24”-40” | .61-1.02 m
.22-.77 lb | .1-.35 kg
10-30 years
Copperhead
5.000
102.000
0.350
30.00
227700
3D
Copperhead
.6”-1.4” | 1.5-3.5 cm
2’-6’ | .61-1.83 m
1-2 lb | .45-.9 kg
10-23 years
Corn Snake
3.500
183.000
0.900
23.00
255000
3D
Corn Snake
1”-1.4” | 2.5-3.5 cm
3.5’-6’ | 1.07-1.83 m
1.1-4.9 lb | .5-2.2 kg
10-34 years
Eastern Black Rat Snake
3.500
183.000
2.200
34.00
1200
3D
Eastern Black Rat Snake
2”-3.9” | 5-10 cm
6.5’-14’ | 1.98-4.27 m
2.2-3.3 lb | 1-1.5 kg
12-19 years
Eastern Green Mamba
10.000
427.000
1.500
19.00
3950
3D
Eastern Green Mamba
1.8”-2.75” | 4.5-7 cm
4’-6’ | 1.22-1.83 m
.9-2 lb | .4-.9 kg
15-20 years
Emerald Tree Boa
7.000
183.000
0.900
20.00
30100
3D
Emerald Tree Boa
3.7”-4.9” | 9.5-12.5 cm
4’-6’ | 1.22-1.83 m
17.6-24.3 lb | 8-11 kg
13-20 years
Gaboon Viper
12.500
183.000
11.000
20.00
140400
3D
Gaboon Viper
3.5”-7.9” | 9-20 cm
10’-30’ | 3.05-9.14 m
100-550 lb | 45-250 kg
10-32 years
Green Anaconda
20.000
914.000
250.000
32.00
77400
3D
Green Anaconda
1.6”-2.4” | 4-6 cm
5’-6.5’ | 1.52-1.98 m
2.4-3.5 lb | 1.1-1.6 kg
12-20 years
Green Tree Python
6.000
198.000
1.600
20.00
58000
3D
Green Tree Python
1”-1.4” | 2.5-3.5 cm
3.5’-5’ | 1.07-1.52 m
4.4-6.6 lb | 2-3 kg
24-32 years
Indian Cobra
3.500
152.000
3.000
32.00
38100
3D
Indian Cobra
3”-3.9” | 7.5-10 cm
6’-9’ | 1.83-2.74 m
2.2-4.4 lb | 1-2 kg
10-20 years
Inland Taipan
10.000
274.000
2.000
20.00
79900
3D
Inland Taipan
3.15”-5.5” | 8-14 cm
10’-18’ | 3.05-5.49 m
11-15 lb | 5-6.8 kg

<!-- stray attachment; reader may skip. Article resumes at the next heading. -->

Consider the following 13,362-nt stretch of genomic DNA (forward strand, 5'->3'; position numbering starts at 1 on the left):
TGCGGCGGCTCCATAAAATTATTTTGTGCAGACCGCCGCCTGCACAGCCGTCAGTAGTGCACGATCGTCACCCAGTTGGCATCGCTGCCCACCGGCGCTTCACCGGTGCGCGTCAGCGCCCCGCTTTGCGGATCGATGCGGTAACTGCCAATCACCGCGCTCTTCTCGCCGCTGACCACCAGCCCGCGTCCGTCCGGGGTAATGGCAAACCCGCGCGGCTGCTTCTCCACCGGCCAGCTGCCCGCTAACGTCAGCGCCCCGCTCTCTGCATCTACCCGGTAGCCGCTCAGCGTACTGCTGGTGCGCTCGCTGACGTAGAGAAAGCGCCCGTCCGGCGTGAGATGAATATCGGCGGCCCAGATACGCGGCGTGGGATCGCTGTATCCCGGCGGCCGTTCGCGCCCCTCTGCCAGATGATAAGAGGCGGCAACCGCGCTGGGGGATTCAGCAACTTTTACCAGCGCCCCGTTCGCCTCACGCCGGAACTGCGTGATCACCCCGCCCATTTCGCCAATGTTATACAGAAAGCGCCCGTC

15-23 years
King Cobra
14.000
549.000
6.800
23.00
353900
3D
King Cobra
2.4”-5.9” | 6-15 cm
5’-21’ | 1.52-6.4 m
165-385 lb | 75-175 kg
15-30 years
Reticulated Python
15.000
640.000
175.000
30.00
75800
3D
Reticulated Python
.4”-.8” | 1-2 cm
16”-38” | 41-97 cm
2.2-3.3 lb | 1-1.5 kg
9-11 years
Ribbon Snake
2.000
97.000
1.500
11.00
21005
3D
Ribbon Snake
.6”-1.2” | 1.5-3 cm
17”-36” | 43-91 cm
.8-1 lb | .36-.45 kg
18-31 years
Rosy Boa
3.000
91.000
0.450
31.00
25030
3D
Rosy Boa
.4”-.6” | 1-1.5 cm
22”-32” | 56-81 cm
.03-.07 lb | 15-30 g
5-15 years
Rough Green Snake
1.500
81.000
0.030
15.00
13300
3D
Rough Green Snake
.4”-1” | 1-2.5 cm
2’-4’ | .61-1.22 m
2-5 lb | .9-2.3 kg
7-15 years
Texas Coral Snake
2.500
122.000
2.300
15.00
7700
3D
Texas Coral Snake
.8”-1.4” | 2-3.5 cm
2’-4’ | .61-1.22 m
.55-1.3 lb | .25-.6 kg
20-25 years
Water Moccasin
3.500
122.000
0.600
25.00
191000
3D
Water Moccasin
1.4”-2.75” | 3.5-7 cm
3’-7’ | .91-2.13 m
2.6-14.8 lb | 1.2-6.7 kg
15-26 years
Western Diamondback Rattlesnake
7.000
213.000
6.700
26.00
20800
3D
Western Diamondback Rattlesnake
Emerald Tree Boa (Corallus caninus)
Scale illustration of an average Emerald Tree Boa compared to other snake species

Don’t get scared by their highly developed front teeth, as the Emerald Tree Boa (Corallus caninus) is non-venomous and would only bite its ideal prey. The snake is common in South America’s rainforest, belongs to the family Boidae, and gives birth to live offspring, usually a litter of six to fourteen. Their emerald green coat dotted with irregular white zigzag stripes makes them camouflage easily in an arboreal environment and also hunted for their beauty, which has an aesthetic benefit. These nocturnal predators prefer to coil up over branches with their heads at the center of their coils and use their prehensile tails when grasping and holding objects.